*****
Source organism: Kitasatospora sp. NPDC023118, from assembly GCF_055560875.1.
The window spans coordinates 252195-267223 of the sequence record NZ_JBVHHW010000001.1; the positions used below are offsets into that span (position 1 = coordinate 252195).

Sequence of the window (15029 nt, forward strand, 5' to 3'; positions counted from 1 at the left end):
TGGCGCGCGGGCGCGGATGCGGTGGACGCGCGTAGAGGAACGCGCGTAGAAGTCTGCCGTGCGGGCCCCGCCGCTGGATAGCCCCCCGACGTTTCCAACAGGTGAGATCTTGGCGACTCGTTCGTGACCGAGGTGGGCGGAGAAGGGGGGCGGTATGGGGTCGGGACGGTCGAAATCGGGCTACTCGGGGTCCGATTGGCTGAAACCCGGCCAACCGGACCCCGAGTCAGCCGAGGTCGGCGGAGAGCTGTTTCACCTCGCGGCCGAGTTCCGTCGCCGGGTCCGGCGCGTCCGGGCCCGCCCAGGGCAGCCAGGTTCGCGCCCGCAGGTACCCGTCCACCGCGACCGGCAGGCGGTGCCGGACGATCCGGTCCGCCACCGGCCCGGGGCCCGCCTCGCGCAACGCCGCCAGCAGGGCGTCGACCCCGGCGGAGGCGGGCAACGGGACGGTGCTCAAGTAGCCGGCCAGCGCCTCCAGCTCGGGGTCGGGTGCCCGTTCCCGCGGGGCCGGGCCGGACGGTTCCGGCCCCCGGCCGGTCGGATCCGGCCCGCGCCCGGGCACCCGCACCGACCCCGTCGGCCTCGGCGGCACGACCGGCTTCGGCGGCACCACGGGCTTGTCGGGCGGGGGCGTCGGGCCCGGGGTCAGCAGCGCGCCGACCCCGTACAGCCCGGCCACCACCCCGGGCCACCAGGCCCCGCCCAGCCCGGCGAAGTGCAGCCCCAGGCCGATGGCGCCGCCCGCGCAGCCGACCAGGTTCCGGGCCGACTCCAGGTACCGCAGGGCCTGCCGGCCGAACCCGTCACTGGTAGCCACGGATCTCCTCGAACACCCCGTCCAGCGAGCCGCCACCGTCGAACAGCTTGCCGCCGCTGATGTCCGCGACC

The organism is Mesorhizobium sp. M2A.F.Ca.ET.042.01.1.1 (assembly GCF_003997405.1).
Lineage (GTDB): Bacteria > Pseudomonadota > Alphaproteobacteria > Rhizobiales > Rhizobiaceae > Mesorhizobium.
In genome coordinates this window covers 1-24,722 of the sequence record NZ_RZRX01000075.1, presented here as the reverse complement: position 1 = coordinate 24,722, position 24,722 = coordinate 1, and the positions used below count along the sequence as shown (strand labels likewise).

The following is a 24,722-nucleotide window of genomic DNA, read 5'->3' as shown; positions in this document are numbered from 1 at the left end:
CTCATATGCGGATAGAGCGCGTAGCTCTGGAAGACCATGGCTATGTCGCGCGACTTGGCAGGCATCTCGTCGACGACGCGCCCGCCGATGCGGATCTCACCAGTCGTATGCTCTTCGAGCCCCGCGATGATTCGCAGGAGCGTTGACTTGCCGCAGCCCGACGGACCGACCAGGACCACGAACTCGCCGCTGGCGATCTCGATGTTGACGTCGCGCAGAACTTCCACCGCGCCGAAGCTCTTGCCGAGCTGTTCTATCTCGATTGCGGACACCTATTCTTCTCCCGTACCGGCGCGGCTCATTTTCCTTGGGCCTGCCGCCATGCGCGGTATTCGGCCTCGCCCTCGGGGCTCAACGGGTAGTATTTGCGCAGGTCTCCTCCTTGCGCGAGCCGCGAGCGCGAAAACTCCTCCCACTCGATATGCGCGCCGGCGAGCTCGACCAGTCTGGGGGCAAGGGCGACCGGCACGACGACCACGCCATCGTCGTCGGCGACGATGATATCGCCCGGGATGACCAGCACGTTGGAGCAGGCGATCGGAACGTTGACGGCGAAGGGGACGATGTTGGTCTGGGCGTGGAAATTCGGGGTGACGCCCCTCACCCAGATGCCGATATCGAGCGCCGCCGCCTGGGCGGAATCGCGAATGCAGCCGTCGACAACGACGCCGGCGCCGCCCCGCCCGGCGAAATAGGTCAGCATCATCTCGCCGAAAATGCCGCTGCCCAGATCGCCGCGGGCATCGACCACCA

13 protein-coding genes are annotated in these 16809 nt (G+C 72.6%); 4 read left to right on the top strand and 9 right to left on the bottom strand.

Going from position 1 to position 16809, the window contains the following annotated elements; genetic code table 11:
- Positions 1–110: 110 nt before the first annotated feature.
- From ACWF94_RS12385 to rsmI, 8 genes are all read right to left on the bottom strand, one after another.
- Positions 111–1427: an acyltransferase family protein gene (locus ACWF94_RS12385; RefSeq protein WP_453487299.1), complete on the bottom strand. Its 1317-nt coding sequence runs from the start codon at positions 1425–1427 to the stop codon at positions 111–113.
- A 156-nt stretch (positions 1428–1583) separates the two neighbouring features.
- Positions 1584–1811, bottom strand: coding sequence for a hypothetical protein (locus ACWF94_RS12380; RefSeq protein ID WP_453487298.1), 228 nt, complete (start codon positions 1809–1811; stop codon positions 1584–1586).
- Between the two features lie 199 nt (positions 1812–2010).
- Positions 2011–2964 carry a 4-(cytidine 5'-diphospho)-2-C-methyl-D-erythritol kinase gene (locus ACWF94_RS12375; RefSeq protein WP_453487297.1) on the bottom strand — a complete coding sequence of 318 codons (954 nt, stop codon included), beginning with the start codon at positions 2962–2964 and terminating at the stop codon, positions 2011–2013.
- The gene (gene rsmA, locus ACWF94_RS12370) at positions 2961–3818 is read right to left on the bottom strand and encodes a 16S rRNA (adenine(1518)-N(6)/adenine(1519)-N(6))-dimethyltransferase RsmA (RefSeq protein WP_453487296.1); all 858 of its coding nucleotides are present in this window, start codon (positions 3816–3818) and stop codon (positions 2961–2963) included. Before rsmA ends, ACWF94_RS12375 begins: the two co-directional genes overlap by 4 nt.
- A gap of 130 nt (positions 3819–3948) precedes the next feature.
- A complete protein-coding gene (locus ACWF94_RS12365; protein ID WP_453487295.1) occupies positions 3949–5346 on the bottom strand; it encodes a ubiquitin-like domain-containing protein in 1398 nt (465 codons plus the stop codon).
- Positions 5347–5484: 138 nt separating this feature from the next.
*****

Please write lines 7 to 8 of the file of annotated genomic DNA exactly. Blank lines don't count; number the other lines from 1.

In genome coordinates this window covers 1-24,722 of the sequence record NZ_RZRX01000075.1, presented here as the reverse complement: position 1 = coordinate 24,722, position 24,722 = coordinate 1, and the positions used below count along the sequence as shown (strand labels likewise).

The following is a 24,722-nucleotide window of genomic DNA, read 5'->3' as shown; positions in this document are numbered from 1 at the left end: